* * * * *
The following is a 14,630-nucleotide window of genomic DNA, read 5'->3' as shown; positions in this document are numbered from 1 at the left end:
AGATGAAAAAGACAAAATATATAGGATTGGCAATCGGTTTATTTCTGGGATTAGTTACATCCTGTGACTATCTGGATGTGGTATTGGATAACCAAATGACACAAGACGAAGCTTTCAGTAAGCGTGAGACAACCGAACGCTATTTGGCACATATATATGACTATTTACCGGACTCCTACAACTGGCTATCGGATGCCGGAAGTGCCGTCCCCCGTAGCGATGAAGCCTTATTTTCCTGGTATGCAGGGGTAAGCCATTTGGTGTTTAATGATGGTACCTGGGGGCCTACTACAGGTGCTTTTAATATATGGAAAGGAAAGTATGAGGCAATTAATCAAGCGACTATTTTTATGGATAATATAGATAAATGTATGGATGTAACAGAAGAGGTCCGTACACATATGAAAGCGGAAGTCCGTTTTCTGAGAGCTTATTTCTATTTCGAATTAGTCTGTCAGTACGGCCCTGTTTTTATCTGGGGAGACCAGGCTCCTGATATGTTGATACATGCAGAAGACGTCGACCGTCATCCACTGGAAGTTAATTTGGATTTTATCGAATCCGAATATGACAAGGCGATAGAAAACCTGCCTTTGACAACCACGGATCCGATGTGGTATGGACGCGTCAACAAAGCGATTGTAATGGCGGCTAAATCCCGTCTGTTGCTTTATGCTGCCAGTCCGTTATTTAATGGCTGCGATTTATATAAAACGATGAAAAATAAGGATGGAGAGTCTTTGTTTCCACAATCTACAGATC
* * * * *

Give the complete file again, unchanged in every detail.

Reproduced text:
The following is a 14,630-nucleotide window of genomic DNA, read 5'->3' as shown; positions in this document are numbered from 1 at the left end:
AGATGAAAAAGACAAAATATATAGGATTGGCAATCGGTTTATTTCTGGGATTAGTTACATCCTGTGACTATCTGGATGTGGTATTGGATAACCAAATGACACAAGACGAAGCTTTCAGTAAGCGTGAGACAACCGAACGCTATTTGGCACATATATATGACTATTTACCGGACTCCTACAACTGGCTATCGGATGCCGGAAGTGCCGTCCCCCGTAGCGATGAAGCCTTATTTTCCTGGTATGCAGGGGTAAGCCATTTGGTGTTTAATGATGGTACCTGGGGGCCTACTACAGGTGCTTTTAATATATGGAAAGGAAAGTATGAGGCAATTAATCAAGCGACTATTTTTATGGATAATATAGATAAATGTATGGATGTAACAGAAGAGGTCCGTACACATATGAAAGCGGAAGTCCGTTTTCTGAGAGCTTATTTCTATTTCGAATTAGTCTGTCAGTACGGCCCTGTTTTTATCTGGGGAGACCAGGCTCCTGATATGTTGATACATGCAGAAGACGTCGACCGTCATCCACTGGAAGTTAATTTGGATTTTATCGAATCCGAATATGACAAGGCGATAGAAAACCTGCCTTTGACAACCACGGATCCGATGTGGTATGGACGCGTCAACAAAGCGATTGTAATGGCGGCTAAATCCCGTCTGTTGCTTTATGCTGCCAGTCCGTTATTTAATGGCTGCGATTTATATAAAACGATGAAAAATAAGGATGGAGAGTCTTTGTTTCCACAATCTACAGATC